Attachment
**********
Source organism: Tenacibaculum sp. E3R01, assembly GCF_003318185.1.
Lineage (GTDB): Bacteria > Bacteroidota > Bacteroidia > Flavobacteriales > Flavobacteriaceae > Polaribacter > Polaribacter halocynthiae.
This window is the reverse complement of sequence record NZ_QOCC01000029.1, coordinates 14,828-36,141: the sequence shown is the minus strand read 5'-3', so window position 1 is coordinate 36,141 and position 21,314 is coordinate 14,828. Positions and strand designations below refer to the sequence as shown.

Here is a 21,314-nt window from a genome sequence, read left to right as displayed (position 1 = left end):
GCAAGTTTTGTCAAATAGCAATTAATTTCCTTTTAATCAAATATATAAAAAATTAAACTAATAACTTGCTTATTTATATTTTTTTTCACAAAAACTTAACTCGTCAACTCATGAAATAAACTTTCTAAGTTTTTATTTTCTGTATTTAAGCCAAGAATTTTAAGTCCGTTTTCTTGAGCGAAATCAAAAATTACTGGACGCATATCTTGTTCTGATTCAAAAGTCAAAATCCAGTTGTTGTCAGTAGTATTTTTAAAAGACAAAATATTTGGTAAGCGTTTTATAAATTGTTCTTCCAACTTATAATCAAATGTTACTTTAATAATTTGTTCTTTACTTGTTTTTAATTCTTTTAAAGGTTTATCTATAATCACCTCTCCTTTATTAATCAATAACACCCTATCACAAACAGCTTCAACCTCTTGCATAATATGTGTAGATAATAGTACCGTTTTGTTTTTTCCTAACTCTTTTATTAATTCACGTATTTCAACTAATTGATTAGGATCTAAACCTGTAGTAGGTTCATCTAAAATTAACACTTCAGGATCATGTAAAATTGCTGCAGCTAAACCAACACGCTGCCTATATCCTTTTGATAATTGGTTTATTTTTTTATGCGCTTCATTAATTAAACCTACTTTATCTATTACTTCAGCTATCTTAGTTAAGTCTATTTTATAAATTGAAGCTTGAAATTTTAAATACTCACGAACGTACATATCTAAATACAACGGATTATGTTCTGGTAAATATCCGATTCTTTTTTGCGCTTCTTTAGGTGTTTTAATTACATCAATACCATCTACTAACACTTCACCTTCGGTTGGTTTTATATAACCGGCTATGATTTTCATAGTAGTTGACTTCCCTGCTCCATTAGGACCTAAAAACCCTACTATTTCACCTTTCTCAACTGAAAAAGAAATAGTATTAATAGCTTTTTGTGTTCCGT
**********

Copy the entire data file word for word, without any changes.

Source organism: Tenacibaculum sp. E3R01, assembly GCF_003318185.1.
Lineage (GTDB): Bacteria > Bacteroidota > Bacteroidia > Flavobacteriales > Flavobacteriaceae > Polaribacter > Polaribacter halocynthiae.
This window is the reverse complement of sequence record NZ_QOCC01000029.1, coordinates 14,828-36,141: the sequence shown is the minus strand read 5'-3', so window position 1 is coordinate 36,141 and position 21,314 is coordinate 14,828. Positions and strand designations below refer to the sequence as shown.

Here is a 21,314-nt window from a genome sequence, read left to right as displayed (position 1 = left end):
GCAAGTTTTGTCAAATAGCAATTAATTTCCTTTTAATCAAATATATAAAAAATTAAACTAATAACTTGCTTATTTATATTTTTTTTCACAAAAACTTAACTCGTCAACTCATGAAATAAACTTTCTAAGTTTTTATTTTCTGTATTTAAGCCAAGAATTTTAAGTCCGTTTTCTTGAGCGAAATCAAAAATTACTGGACGCATATCTTGTTCTGATTCAAAAGTCAAAATCCAGTTGTTGTCAGTAGTATTTTTAAAAGACAAAATATTTGGTAAGCGTTTTATAAATTGTTCTTCCAACTTATAATCAAATGTTACTTTAATAATTTGTTCTTTACTTGTTTTTAATTCTTTTAAAGGTTTATCTATAATCACCTCTCCTTTATTAATCAATAACACCCTATCACAAACAGCTTCAACCTCTTGCATAATATGTGTAGATAATAGTACCGTTTTGTTTTTTCCTAACTCTTTTATTAATTCACGTATTTCAACTAATTGATTAGGATCTAAACCTGTAGTAGGTTCATCTAAAATTAACACTTCAGGATCATGTAAAATTGCTGCAGCTAAACCAACACGCTGCCTATATCCTTTTGATAATTGGTTTATTTTTTTATGCGCTTCATTAATTAAACCTACTTTATCTATTACTTCAGCTATCTTAGTTAAGTCTATTTTATAAATTGAAGCTTGAAATTTTAAATACTCACGAACGTACATATCTAAATACAACGGATTATGTTCTGGTAAATATCCGATTCTTTTTTGCGCTTCTTTAGGTGTTTTAATTACATCAATACCATCTACTAACACTTCACCTTCGGTTGGTTTTATATAACCGGCTATGATTTTCATAGTAGTTGACTTCCCTGCTCCATTAGGACCTAAAAACCCTACTATTTCACCTTTCTCAACTGAAAAAGAAATAGTATTAATAGCTTTTTGTGTTCCGT